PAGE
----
The Council reviewed and made some adjustments to options for a proposed management measure to link the Pacific halibut prohibited species catch (PSC) limit for the Amendment 80 commercial groundfish trawl sector in the BSAI to halibut abundance. The objective of linking the PSC limit to abundance is to minimize halibut PSC to the extent practicable under the Magnuson-Stevens Fishery Conservation and Management Act (MSA) National Standard 9 and to achieve optimum yield in the BSAI groundfish fisheries on a continuing basis under MSA National Standard 1. The action should provide incentives for the Amendment 80 sector to minimize halibut mortality at all times. Achievement of the objectives could promote conservation of the halibut stock and may result in additional harvest opportunities for the directed halibut fishery. The Council reviewed a preliminary draft Environmental Impact Statement (DEIS) including a Social Impact Assessment (SIA).
The Council modified some of the options which apply to the action alternatives, but did not select a Preliminary Preferred Alternative (PPA) at this time, electing instead to make the determination of a Preferred Alternative at final action. There are four alternatives under consideration: a no action alternative (Alternative 1, that keeps the status quo Amendment 80 PSC limit at 1,745 t) and three action alternatives. Under Alternatives 2 through 4, the Amendment 80 sector halibut PSC limits would be prescribed annually based on look up tables where the level of the PSC limit (metric tons of halibut mortality) is determined based on halibut abundance using a combination of two survey index values: the EBS shelf trawl survey index and the IPHC setline survey index in Area 4ABCDE. The PSC limits in Alternatives 2 through 4 establish values that range, depending on halibut abundance, from 45 percent below the current limit to 15 percent above the current PSC limit.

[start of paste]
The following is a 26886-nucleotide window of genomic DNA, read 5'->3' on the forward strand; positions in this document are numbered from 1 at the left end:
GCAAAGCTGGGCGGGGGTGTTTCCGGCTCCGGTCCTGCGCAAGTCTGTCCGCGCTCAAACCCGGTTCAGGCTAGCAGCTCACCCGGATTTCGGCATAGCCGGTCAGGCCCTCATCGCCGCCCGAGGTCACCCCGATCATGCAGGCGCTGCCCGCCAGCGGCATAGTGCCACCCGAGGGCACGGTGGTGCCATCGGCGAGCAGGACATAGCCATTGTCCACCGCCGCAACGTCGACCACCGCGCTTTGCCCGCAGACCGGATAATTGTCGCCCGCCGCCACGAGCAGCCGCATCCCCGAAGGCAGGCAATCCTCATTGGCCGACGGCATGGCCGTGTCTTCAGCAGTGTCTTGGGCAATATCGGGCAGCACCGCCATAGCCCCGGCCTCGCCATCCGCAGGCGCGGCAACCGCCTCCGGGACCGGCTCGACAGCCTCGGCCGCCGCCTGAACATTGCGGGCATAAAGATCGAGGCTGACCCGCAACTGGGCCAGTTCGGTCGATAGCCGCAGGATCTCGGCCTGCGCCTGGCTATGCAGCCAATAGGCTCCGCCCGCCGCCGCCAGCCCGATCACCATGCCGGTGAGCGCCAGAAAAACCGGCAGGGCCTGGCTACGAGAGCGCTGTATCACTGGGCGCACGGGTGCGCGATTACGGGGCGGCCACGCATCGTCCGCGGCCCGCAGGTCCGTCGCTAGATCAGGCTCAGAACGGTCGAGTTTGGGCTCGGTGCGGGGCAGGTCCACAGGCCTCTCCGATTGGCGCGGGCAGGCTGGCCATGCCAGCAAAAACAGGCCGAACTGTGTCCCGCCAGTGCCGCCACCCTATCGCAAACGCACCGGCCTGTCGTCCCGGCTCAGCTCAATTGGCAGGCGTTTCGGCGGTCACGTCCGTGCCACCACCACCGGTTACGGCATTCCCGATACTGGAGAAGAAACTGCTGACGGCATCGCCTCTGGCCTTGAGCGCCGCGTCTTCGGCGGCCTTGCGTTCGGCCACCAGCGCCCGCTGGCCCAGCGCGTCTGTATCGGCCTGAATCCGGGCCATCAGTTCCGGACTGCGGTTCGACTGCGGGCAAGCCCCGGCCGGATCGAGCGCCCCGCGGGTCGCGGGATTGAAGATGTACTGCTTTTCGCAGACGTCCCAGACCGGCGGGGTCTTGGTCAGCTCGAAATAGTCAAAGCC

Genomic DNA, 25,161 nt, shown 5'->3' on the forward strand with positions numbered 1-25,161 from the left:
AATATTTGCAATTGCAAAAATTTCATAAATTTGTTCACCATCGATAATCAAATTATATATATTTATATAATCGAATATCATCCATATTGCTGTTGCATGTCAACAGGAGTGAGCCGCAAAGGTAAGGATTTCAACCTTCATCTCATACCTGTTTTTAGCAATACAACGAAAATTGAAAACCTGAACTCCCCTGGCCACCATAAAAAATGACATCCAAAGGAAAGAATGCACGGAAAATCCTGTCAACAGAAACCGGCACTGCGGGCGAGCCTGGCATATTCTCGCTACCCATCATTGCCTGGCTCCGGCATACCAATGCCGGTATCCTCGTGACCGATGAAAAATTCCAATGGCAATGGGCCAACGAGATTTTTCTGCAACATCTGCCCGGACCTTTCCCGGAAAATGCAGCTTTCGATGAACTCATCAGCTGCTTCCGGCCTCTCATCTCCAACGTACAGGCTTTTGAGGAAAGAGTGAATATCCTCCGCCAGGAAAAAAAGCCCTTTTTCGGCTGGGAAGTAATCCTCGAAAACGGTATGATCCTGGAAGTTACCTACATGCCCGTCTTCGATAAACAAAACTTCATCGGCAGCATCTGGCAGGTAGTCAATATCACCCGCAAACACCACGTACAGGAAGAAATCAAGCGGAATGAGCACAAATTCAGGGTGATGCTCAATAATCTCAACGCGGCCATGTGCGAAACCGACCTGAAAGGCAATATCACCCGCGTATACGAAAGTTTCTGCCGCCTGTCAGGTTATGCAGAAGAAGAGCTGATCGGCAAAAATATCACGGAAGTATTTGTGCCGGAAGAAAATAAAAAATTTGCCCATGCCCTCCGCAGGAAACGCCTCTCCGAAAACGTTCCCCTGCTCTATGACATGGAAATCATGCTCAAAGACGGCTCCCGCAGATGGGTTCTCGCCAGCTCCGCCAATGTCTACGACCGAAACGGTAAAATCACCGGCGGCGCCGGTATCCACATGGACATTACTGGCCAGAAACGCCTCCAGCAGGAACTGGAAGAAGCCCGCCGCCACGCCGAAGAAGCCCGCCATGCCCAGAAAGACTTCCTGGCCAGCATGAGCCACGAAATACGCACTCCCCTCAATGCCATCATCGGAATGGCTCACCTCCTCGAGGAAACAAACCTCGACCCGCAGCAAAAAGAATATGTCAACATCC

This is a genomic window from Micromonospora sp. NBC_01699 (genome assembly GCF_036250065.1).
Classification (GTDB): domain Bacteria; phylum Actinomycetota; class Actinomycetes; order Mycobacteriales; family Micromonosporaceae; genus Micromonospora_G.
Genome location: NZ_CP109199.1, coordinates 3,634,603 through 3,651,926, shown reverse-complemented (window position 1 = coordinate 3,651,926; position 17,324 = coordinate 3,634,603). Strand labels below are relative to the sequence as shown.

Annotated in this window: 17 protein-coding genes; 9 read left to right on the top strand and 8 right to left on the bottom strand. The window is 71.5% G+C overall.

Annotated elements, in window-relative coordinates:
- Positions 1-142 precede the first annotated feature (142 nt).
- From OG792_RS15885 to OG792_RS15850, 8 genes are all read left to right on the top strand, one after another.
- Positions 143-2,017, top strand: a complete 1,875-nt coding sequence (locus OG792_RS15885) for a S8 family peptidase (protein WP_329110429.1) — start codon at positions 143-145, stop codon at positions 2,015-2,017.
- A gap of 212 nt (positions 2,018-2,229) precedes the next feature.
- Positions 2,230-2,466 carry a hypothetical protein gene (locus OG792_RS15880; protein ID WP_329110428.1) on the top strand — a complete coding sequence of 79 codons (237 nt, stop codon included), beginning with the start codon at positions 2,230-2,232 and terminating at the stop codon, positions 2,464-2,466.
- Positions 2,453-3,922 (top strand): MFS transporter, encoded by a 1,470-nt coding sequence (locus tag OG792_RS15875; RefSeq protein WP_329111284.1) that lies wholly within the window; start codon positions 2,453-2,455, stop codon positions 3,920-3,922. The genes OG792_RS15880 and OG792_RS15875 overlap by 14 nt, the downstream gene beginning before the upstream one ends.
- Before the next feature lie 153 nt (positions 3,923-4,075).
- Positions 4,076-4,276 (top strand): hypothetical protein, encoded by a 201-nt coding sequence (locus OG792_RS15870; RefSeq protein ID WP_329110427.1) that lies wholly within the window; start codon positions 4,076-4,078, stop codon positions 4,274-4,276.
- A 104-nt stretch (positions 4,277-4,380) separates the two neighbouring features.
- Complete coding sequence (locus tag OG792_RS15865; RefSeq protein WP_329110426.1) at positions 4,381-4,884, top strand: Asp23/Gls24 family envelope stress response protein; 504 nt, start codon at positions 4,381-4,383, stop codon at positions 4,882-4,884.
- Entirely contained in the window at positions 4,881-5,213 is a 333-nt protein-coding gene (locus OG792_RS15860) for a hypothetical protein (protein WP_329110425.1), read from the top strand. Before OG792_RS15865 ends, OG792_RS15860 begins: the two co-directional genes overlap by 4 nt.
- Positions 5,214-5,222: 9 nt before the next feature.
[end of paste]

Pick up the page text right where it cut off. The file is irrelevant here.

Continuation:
Options that are applied to the action alternatives were modified by the Council and now include the following:
Option 1: PSC limit is determined using a 3-year rolling average of survey index values instead of the most recent survey value.
Option 2: In the first year of implementation, the PSC limit varies no more than (i: 10% or ii: 15%) from the status quo limit (1,745 mt).
Option 3: Establish an annual limit of (i: 80% or ii: 90%) of the PSC limit generated by the look-up table. In 3 of 7 years, the A80 sector may exceed the annual limit up to the PSC limit generated by the look-up table. If the A80 sector has exceeded the annual limit in 3 of the past 7 years, then the annual limit is a hard cap for the following year.
After extensive review and discussion, the Council recommended releasing the analysis for final action after addressing the SSC comments to the extent practicable. Some of SSC’s major recommendations include the following: to use the closed loop halibut modeling effort for context only (rather than in a predictive capacity); to revise assessment of directed halibut catch impacts using a range of values between 0-1; to provide some additional information on the spatial distribution of PSC historically by area within Area 4 and the historical and potential impacts on the directed halibut fisheries; and to provide additional information on halibut encounter rates in the A80 sector.
The DEIS will be revised and published over the summer. A 45-day comment period will be provided with a summary of public comments provided to the Council at final action. Final action is scheduled for December 2021. Staff contacts are Diana Stram and Anna Henry.